Simple Network Management Protocol (SNMP) is a standard protocol language that computers use to send commands to each other and report important information.
SNMP's purpose in monitoring and management systems is to provide network devices with a common language for exchanging data. Today, many computer devices support it, enabling them to work together.
The SNMP model is based on the manager/agent network management architecture. The managers collect and process data about devices on the network. The agents are any type of device component connected to the managed devices in the network (in remote monitoring systems, SNMP agents are usually the RTUs).
There are three versions of SNMP: v1, v2c, and v3. SNMPv3 is the most secure version when compared with the older versions.
SNMP "agents" are remote devices out in the network. They can be printers, managed switches, alarm remotes, generators, servers, and lots of other things. These agents report problems and receive commands from a central "manager". This is known as the "manager-agent model".
The SNMP agent listens to requests coming from the SNMP manager on the User Datagram Protocol (UDP) port 161.
The manager side of the model describes the device, computer or program that builds reports based on status reports sent by the agents. It ensures that devices are still active, because you may not know if a quiet device is offline or simply doesn't have any alarms to report.
A manager may wait for the agent to send data at a regular, pre-set interval, or it may proactively ask for data using a series of five basic messages: TRAP, GET, GET-NEXT, GET-RESPONSE, and SET.
For example, a manager may ask an agent for data with a "get" message, the agent will send back a "get-response". The manager might only need that one piece of data, or it can then send a "get-next" message (and then another, and then another) to request a full status update.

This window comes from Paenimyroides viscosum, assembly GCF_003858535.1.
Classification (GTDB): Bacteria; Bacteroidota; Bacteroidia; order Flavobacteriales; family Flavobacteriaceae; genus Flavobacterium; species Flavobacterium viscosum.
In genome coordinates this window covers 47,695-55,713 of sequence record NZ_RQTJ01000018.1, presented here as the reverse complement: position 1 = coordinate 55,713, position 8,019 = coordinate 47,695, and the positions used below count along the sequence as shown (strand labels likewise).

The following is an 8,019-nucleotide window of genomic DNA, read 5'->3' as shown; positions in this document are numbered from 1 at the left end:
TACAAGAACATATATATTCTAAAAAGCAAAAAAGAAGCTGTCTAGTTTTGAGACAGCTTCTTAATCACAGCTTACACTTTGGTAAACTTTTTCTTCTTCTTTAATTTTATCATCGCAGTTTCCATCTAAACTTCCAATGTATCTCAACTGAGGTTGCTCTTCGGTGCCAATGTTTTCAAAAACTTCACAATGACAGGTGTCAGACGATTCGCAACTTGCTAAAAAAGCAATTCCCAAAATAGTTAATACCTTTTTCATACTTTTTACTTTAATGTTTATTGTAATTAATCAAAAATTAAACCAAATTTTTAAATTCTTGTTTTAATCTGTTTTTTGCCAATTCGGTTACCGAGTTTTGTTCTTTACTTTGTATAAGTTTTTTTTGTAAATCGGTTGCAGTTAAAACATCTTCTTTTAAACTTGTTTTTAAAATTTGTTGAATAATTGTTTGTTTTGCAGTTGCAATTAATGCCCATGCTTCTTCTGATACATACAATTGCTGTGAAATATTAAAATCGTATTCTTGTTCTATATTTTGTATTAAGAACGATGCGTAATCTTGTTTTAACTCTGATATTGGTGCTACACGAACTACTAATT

The SNMP manager listens to Trap messages coming from the agent on port UDP 162.
Seeing real devices in real-world examples is incredibly helpful when learning a new protocol like SNMP. Here is a small collection of examples of typical SNMP deployments including legacy integration. The managers and RTUs and specific, but the concepts are universal:
A SNMP Trap is one of the 5 basic message types used in SNMP protocol (although more types have been added since version 1 of SNMP). What makes an SNMP trap unique from all other message types is the fact that it is the only method that can be directly initiated by an SNMP agent in the field.
All other core SNMP message types are either initiated by the SNMP manager or issued in response to an SNMP manager's message. This is what makes a trap so important and the most common SNMP message in most networks. A trap is an SNMP agent's way of notifying the manager that there is a problem.
The Management Information Base, or MIB, is an ASCII text file that catalogs SNMP network elements as a list of data objects, similar to a dictionary of the SNMP language. Every object that is referred to in an SNMP message must be listed in the MIB.
When an SNMP device sends a Trap or other message, it identifies each data object in the message with a number string called an object identifier, or OID. The MIB provides a text label called for each OID. The SNMP manager then uses the MIB to decode the OID numbers into a human-readable display.
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This guidebook has been created to give you the information you need to successfully implement SNMP-based alarm monitoring in your network.
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